The main contradiction AAP faces is between its middle class core, whose political vision it espouses in many ways, and city’s under-class, whose votes it consciously wooed. Here is an account of an election meeting of AAP which the writer of this note attended. The meeting took place in a cooperative group housing society in South West Delhi. Audience was belonged to middle to upper middle class, both retired and employed. The constituency is mixed, besides apartment blocks, it has neighbourhoods of migrant workers, as well as traditional inhabitants of rural Delhi, dominated by the Jat caste. AAP candidate was a currently unemployed young man from a nearby bustee who had given up his tea stall near Maruti car plant in Gurgaon to join Anna’s Jan Lokpal movement. He was introduced belonging to a family of soldiers, both his father and grand father having retired from the Indian Army. He had failed to complete his school education due to family circumstances. He belonged to the Yadav caste, lower in caste hierarchy to the dominant Jat caste. Despite the evident lack of cultural capital, he presented himself with considerable self confidence, and addressed pointed questions about his qualifications with remarkable dignity. The main speaker was a sociology professor, and this was the gist of his argument: Electoral politics in country has become a den of corrupt, mainly because the educated do not vote, and those who vote do so for money and liquor. To save the country from corrupt politicians and the morass of vote bank politics, it is high time that the educated take this opportunity to assert themselves, particularly now when a party as transparent as the AAP is in the fray. The good professor knew the psychology of his audience well. As everybody knows, there is a subtext to such arguments, which feeds into the self perception of middle classes as the sole holders of social virtue. The ‘vote banks’ for upper caste Hindus are spectre of Muslims, Dalits and OBCs voting en mass for particular parties and candidates. It is clear that the message of AAP campaign in bastees would have been different to ensure the success it got. The very housing society in which this speech was given employs security guards and maids from nearby neighbourhoods, to which in fact its candidate belonged. It is well known that security guards are not given statutory minimum wages, they are made to work for twelve hours for a wage of eight. AAP’s campaign pitched shrill against corruption at high places, which should be there, but what about this everyday form of corruption? It is doubtful if AAP raised this corruption issue during its campaign in bastees.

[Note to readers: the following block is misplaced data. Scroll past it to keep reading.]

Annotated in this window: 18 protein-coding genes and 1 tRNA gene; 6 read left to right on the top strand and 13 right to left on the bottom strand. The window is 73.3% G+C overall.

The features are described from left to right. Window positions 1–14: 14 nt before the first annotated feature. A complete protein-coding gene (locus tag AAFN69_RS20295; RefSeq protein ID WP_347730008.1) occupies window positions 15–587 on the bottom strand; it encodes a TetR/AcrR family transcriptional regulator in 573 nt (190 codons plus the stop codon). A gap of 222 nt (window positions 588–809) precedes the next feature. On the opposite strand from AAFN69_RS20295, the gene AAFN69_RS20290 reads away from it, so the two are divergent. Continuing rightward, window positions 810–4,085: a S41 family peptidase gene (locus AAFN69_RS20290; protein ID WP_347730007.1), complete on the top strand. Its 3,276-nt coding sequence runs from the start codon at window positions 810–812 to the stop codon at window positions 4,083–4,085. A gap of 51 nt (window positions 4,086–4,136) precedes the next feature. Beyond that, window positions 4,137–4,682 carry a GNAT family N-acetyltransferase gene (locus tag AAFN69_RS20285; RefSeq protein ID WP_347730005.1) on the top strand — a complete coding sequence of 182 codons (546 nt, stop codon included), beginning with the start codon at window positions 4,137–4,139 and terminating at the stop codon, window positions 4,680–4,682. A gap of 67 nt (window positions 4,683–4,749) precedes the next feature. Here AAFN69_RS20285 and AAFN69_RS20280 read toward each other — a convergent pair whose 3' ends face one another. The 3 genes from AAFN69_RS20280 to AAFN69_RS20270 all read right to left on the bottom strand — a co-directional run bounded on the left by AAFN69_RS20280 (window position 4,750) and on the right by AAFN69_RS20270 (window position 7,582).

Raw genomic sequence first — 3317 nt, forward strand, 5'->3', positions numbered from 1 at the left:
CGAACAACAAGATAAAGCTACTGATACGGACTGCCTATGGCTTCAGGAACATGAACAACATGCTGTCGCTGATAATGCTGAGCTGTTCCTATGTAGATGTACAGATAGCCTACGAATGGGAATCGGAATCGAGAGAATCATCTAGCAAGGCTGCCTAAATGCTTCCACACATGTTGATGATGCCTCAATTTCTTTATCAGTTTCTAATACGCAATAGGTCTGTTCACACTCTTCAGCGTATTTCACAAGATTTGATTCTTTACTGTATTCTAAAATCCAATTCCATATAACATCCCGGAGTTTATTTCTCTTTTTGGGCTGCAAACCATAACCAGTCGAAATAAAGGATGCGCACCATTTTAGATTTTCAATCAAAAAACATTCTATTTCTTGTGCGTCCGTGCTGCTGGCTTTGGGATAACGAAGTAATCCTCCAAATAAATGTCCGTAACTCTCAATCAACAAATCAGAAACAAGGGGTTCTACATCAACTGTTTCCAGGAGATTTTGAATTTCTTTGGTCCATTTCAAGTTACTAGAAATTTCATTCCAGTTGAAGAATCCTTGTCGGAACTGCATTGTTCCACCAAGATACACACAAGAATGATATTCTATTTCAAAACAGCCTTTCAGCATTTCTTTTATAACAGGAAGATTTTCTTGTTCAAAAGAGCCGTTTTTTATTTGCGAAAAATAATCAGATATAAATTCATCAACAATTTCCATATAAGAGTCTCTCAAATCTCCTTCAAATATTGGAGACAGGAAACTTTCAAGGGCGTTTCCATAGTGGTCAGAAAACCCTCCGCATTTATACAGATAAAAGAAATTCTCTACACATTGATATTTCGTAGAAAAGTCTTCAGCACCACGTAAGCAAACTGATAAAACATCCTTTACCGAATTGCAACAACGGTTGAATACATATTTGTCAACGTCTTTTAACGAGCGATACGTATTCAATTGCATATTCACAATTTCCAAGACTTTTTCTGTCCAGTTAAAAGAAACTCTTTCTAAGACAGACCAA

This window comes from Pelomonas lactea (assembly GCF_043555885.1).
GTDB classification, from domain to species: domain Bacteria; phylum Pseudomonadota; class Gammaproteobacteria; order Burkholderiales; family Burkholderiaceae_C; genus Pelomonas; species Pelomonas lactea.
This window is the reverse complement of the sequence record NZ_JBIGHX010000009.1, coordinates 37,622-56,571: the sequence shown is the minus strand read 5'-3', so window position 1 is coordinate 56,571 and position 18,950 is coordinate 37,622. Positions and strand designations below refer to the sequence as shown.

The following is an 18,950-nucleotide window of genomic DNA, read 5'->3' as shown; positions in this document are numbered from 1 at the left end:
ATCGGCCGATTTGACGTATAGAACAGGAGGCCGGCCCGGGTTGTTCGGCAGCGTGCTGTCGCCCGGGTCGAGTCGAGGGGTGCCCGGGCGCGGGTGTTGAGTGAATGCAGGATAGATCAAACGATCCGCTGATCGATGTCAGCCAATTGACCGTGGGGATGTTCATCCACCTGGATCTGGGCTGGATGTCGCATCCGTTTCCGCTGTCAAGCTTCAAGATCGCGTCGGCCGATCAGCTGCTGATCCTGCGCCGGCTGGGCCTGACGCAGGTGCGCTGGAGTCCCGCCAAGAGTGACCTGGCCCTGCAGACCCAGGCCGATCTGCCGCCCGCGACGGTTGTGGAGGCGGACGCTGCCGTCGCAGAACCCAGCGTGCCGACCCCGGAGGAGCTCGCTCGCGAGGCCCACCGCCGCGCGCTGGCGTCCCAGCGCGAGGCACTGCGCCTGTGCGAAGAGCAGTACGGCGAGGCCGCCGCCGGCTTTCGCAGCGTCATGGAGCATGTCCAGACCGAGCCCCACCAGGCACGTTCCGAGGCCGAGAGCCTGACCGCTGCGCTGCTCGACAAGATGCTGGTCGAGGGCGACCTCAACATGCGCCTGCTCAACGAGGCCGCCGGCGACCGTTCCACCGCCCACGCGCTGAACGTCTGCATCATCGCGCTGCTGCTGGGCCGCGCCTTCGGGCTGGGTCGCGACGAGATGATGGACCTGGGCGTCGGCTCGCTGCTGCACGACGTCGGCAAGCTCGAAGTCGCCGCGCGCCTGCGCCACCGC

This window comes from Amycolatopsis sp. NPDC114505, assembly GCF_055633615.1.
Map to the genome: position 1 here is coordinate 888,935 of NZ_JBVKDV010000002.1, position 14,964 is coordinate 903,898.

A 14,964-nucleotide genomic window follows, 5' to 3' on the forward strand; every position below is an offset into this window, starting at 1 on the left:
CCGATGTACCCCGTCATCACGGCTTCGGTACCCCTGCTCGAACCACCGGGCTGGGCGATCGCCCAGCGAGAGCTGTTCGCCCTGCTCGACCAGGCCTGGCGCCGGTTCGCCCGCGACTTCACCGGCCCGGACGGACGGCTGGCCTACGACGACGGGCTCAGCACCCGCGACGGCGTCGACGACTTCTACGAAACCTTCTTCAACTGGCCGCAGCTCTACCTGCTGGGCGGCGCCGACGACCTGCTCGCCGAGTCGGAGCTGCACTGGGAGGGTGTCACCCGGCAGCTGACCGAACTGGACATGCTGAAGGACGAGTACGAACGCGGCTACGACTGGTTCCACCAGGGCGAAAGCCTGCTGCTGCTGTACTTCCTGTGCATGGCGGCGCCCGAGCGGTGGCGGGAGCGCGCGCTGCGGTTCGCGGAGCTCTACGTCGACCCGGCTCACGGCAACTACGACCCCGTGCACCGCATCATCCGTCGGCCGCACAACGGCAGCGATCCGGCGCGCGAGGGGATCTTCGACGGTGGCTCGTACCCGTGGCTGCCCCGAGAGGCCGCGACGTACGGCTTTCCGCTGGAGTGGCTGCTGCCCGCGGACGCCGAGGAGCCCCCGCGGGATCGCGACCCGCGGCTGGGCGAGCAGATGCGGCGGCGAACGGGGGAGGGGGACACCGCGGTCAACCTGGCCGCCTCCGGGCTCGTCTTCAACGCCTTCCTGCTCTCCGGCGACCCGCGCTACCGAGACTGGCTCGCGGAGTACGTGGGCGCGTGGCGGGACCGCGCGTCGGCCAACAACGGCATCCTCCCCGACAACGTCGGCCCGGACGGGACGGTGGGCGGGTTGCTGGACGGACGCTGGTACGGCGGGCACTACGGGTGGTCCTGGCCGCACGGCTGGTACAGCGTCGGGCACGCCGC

For the under-class of the city the main source of anger against existing government was the price rise. Within the ambit of its anti-corruption discourse, AAP addressed price rise only through the promise of reduction in the regulated price of electricity tariff. It is a mark of the success of the ideological hegemony of bourgeois property that while the price rise is attacked by all, rarely a word is heard against hoarders and traders. The neo-liberal political economy judges hoarding perfectly legitimate, and market price the ultimate gospel. The richest capitalist of the country is widely believed to be hoarding natural gas, which otherwise has been declared a national asset, till he gets the price he wants. Neither the current government, nor any future government is likely to take any action. AAP campaign did not break the ranks on this score. By all accounts, AAP got a significant proportion of Muslim votes, but its campaign did not address the communal fascism of Mr Modi’s party in any way.